I’m thrilled to publish this excellent guest post submitted by Yves Klein of Monfrini Crettol & Partners in Geneva, Switzerland.
I recently read Santiago Cueto’s entry on this blog titled How to File a Lawsuit Against a Foreign Government. The Basics, on which I commented on LinkedIn. Santiago kindly offered me to write this contribution on the Swiss perspective to this issue.
Like the United States of America, Switzerland respects the sovereignty of foreign States, of which immunity is a part under public international law.
Contrary to the United States, though, Switzerland does not have a specific statute governing this issue, and Swiss courts apply both customary international law and internal law. In 1982, Switzerland ratified the 1972 European Convention on State Immunity and in 2010, it also ratified the 2004 United Nations Convention on Jurisdictional Immunities of States and Their Property, which is not yet in force.
In accordance with the case law of the Federal Court, Switzerland’s highest court, under certain conditions a foreign State can be summoned before a Swiss court. A distinction must be draw, depending on whether the foreign State:
(1) acted in the exercise of sovereign authority (sovereign act or act of State, “acta iure imperii“); or
(2) acted as a subject of private law equal to a private person (commercial transactions, “acta iure gestionis“).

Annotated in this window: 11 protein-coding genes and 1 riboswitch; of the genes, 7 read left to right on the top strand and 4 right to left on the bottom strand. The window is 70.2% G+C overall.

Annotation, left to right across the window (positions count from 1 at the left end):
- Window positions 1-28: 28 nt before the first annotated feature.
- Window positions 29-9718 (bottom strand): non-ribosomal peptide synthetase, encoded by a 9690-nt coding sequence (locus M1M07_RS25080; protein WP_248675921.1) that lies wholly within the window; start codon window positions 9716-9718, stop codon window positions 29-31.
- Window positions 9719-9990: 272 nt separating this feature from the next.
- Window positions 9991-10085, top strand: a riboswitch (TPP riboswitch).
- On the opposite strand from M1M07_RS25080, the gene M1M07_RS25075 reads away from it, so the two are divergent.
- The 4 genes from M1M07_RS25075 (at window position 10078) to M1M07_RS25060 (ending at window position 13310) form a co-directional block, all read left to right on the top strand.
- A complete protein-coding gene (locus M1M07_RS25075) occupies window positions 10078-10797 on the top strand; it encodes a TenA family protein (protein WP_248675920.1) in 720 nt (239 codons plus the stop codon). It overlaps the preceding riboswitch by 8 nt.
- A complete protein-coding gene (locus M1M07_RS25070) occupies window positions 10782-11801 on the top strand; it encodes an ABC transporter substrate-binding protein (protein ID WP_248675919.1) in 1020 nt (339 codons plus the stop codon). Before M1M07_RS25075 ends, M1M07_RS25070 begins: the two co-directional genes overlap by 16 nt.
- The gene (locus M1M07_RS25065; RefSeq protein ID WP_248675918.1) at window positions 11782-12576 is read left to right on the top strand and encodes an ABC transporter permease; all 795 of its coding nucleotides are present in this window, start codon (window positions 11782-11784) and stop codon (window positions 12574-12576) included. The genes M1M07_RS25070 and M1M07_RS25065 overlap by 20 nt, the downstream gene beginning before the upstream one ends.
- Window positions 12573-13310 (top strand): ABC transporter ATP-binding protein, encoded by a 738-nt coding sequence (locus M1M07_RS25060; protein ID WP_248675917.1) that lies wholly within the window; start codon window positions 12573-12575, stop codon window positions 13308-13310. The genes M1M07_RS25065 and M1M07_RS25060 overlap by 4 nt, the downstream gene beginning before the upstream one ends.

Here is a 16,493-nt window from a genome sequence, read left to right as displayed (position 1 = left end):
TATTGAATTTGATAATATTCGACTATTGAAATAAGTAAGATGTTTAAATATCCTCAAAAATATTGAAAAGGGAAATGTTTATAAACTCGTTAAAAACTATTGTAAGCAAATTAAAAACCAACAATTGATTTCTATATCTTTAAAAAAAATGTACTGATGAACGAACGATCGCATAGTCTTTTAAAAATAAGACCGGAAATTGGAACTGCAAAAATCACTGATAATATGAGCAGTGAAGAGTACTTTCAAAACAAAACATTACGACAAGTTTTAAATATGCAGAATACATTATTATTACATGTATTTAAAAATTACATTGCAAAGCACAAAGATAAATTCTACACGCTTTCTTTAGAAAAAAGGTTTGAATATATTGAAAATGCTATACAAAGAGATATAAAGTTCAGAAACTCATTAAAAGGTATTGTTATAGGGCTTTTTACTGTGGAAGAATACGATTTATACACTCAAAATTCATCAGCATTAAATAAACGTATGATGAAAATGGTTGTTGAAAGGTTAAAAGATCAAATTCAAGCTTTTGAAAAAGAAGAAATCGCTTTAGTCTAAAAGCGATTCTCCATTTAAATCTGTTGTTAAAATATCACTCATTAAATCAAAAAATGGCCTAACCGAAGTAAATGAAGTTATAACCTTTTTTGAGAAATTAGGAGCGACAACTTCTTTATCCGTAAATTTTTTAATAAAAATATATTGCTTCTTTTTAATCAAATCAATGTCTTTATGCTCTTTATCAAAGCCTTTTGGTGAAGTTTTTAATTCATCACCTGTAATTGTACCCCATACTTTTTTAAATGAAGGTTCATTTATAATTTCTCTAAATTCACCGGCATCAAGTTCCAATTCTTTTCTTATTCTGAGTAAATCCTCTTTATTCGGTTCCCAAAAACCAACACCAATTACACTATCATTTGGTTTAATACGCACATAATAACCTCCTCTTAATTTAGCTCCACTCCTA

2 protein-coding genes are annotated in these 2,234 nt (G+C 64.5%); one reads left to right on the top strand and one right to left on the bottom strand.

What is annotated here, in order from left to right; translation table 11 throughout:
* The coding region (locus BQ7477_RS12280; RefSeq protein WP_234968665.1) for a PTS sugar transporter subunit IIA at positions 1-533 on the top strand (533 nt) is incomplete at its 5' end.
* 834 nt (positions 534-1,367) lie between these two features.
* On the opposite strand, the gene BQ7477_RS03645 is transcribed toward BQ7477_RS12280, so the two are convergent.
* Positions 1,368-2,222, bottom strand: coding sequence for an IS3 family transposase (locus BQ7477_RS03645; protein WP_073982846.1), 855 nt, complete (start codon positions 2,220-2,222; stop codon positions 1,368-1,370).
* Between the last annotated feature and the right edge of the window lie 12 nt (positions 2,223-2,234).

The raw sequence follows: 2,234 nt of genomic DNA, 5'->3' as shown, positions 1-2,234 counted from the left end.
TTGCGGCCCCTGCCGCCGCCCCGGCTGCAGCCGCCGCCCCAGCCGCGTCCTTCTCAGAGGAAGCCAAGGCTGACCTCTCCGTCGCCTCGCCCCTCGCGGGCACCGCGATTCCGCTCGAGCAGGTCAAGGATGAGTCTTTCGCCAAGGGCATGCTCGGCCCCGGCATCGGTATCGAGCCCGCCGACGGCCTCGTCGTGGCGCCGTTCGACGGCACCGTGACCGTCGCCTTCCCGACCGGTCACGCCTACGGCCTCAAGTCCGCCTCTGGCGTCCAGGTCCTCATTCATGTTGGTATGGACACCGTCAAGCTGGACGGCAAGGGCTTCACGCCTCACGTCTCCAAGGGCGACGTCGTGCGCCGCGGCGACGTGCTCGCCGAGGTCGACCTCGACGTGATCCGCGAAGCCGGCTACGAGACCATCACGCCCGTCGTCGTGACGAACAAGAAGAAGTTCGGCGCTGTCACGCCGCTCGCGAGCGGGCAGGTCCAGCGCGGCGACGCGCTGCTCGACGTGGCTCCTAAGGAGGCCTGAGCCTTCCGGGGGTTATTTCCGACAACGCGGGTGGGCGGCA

Only in the first case can the foreign State claim jurisdictional immunity. In the second case, by contrast, the foreign State can be summoned before a Swiss court, but only on the condition that there exists a sufficient nexus between the claim and Swiss territory. This additional condition does not derive from international public law but from precedents developed by Swiss courts, which implied justification is the safeguard of the international relations of Switzerland, as proceedings against a foreign State inevitably create diplomatic tensions.
Swiss courts can also impose measures of constraint on a foreign State’s assets. What holds for jurisdictional immunity also holds in principle for immunity from measures of constraint: such measures may not be taken if the underlying claim was a sovereign act or had no connection with Switzerland. In addition, measures of constraint may not be taken against assets and property intended for the performance of public functions.
The particularity of Swiss law in respect of immunity of foreign States and their assets from jurisdiction and execution concerns thus mainly the requirement of a sufficient nexus of the underlying claim with Switzerland (Binnenbeziehung in German).
Such connection has been deemed to exist when: the agreement or its addendums were concluded in Switzerland; the claim was born in Switzerland; the claim or payment ought to have been executed in Switzerland; the claimant resided in Switzerland when the claim was born; Swiss courts were designated by the parties. It was denied when: a foreign resident assigned its claim to a Swiss resident; the place of execution in Switzerland was chosen by the claimant in his discretion; the place of arbitration was in Switzerland.
It should finally be mentioned that Swiss courts give effect to a contractual renunciation to immunity from jurisdiction or execution.